This last week at frog design we hosted a group of almost 40 global executive MBA's from IESE, the renowned business school in Barcelona. It was an intensive and stimulating day looking at issues of innovation - what methods are successful, what mindsets are required, and how do you bring insights from customers into the picture?
The participants were from all over the world, and many of them were working in countries other than where they grew up. Their industries ran the gamut from tech and software to oil and gas and mining, with everything in between, so it made for engaging and wide-ranging discussion.
One of the things that became clear was that companies of all sizes and types are struggling with many of the same issues around how to become more innovative and customer focused, and facing the same challenges of cultural change that are required to make address these issues most effectively. They are certainly difficult things to tackle - many a company can "luck out" with an innovation making it through the corporate bureaucracy, but it takes a cultural attitudinal shift to make this happen repeatedly if you are more used to step-wise product introductions.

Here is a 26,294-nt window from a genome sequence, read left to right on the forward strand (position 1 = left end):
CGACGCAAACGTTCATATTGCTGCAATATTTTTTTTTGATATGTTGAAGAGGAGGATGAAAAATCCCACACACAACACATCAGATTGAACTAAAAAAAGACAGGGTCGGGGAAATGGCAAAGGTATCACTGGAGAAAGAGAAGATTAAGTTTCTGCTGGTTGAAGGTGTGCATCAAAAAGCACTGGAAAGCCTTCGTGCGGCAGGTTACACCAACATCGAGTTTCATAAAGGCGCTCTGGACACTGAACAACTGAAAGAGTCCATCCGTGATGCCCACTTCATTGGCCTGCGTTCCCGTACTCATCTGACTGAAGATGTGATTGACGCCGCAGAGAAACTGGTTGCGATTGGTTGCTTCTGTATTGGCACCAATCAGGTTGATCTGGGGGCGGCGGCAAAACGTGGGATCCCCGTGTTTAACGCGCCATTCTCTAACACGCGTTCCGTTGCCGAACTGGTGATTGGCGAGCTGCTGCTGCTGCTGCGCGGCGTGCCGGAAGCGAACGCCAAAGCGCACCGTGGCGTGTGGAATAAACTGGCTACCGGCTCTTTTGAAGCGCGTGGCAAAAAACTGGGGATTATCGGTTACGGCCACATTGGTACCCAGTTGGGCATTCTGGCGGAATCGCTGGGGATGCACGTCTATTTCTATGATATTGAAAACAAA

Indeed, a Deloitte study from a couple of years ago revealed that executives resort to "back door" methods to foster innovations through the corporate pipeline almost 50% of the time. This type of "subterfuge" is necessary in a calcified environment, but by the same token there are often very logical reasons why that narrowing of corporate perspective has occurred, which cannot be rolled back overnight.
Thanks to IESE for collaborating with us, and thanks to my colleagues Ben Dempster (who ran and facilitated the event), Phillip Vasquez and Catherine Sun (who co-facilitated and helped with preparation).